« Reply #16 on: May 08, 2013, 08:28:37 PM »
http://www.glassmessages.com/index.php/topic,41834.msg271340.html#msg271340
This was a post I put on last year on Chinese production of glass.

As I said in the post regarding the link as it was at that time:
'In the link I give below,just on the first page the minimum order for one of the vases is 10,000 pieces!'

It isn't directly comparable as I wasn't looking at paperweights at the time so I can't give numbers for those, but I think this demonstrates the kind of quantities of one item that are flooding into the market.
 
I can't imagine Caithness produced 10,000 of any one item but I really don't know?
m


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Offline SophieB

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Re: Chinese Millifiori Paperweight?
« Reply #17 on: May 08, 2013, 11:22:17 PM »
One should not forget also that the 'bread and butter' product of today may be the desirable collectable of tomorrow. For instance, quite a few collectors (myself included) collect 'Chinese whites'; originally, these were made for the export market (and could not be more 'bread and butter' production), but now there are highly sought after.

SophieB

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Offline Lustrousstone

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Re: Chinese Millifiori Paperweight?
« Reply #18 on: May 09, 2013, 06:34:44 AM »
We've lost the point of this. The issue was why aren't Chinese paperweights labelled. The answer was because they are mass produced in vast quantities for the gift and decorative markets not for the current or the future collectibles markets. Which was the point of my comment here     
Quote
There is no profit in the secondary market for the manufacturer so why should they care [about labelling for second hand buyers]. Be realistic please
So Otis said
Quote
  ::) :o Because we all live on this planet and should care about the environment!  Cheap labour, cheap goods and no governing laws to protect the workers and consumers?  I'm real for sure..  Have you seen the news lately? :)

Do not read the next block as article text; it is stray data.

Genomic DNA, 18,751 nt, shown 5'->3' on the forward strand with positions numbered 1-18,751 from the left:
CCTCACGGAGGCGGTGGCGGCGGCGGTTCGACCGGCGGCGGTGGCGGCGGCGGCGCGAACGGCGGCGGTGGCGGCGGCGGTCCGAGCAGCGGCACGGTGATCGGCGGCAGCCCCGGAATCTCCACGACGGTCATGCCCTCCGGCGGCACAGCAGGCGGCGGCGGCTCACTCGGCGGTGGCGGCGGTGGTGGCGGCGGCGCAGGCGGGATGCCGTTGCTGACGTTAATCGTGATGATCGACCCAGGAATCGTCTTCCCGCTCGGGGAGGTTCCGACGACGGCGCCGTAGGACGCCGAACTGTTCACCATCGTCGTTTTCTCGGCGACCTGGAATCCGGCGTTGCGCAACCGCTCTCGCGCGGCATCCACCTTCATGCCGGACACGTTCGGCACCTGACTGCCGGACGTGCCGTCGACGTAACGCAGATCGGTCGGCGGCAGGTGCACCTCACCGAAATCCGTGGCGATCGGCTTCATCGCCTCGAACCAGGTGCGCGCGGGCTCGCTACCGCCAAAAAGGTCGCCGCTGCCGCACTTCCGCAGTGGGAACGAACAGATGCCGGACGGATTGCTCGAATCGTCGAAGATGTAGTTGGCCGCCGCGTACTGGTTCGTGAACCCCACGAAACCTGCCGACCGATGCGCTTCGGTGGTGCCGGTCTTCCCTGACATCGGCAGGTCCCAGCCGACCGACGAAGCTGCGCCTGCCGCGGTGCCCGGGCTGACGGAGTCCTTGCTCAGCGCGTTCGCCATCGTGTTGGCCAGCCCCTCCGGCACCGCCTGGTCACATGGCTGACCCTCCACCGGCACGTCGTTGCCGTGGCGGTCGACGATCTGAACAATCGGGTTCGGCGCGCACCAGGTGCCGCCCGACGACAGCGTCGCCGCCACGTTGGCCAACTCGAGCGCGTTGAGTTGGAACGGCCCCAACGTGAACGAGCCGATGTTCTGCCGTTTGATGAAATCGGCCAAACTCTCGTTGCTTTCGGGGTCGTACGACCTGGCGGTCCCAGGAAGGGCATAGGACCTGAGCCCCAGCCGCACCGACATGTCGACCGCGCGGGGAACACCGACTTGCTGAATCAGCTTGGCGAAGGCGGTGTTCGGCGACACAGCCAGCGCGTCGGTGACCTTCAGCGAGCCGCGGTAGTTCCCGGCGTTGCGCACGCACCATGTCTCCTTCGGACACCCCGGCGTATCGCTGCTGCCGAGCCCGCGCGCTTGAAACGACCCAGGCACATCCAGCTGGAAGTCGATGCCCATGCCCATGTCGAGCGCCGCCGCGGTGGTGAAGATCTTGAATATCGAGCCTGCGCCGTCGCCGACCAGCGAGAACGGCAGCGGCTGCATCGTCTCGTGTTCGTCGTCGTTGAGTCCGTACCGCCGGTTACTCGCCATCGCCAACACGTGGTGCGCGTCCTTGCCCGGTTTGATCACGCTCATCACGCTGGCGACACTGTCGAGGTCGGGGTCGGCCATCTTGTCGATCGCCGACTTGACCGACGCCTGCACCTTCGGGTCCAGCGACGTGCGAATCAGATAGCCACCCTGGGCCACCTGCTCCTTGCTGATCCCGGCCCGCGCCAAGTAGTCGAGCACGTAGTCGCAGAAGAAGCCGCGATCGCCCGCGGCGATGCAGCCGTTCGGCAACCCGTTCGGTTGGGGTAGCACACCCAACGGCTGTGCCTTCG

Which was nothing to do with my answer, which solely about labelling for identification purposes.

Lots of bread and butter items are collectibles now - to give a non-paperweight example you only have to look at the huge depression glass market but it was neither made or sold with a view to future collectors, merely for putting your bread and butter on!


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Offline Otis Orlando

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Re: Chinese Millifiori Paperweight?
« Reply #19 on: May 10, 2013, 08:29:44 PM »
I am aware how cumbersome this can be, that is, the influx of paperweights that are mass produced with no form of real identity.   Like I said, this can create issues for the collector, retailer and consumer.    It is important, especially in this day and age that there is control, which also should incorporate standards of safety.  A lot of paperweights comes via. the market as Murano and sometimes labelled as Murano, when in fact, they are actually Chinese.   Properly labelling and marking paperweights, is the way forward, as far as I am concerned and I am sure, most of you would agree.  A lot of time is being exhausted trying to identify even the most modernist of  paperweights.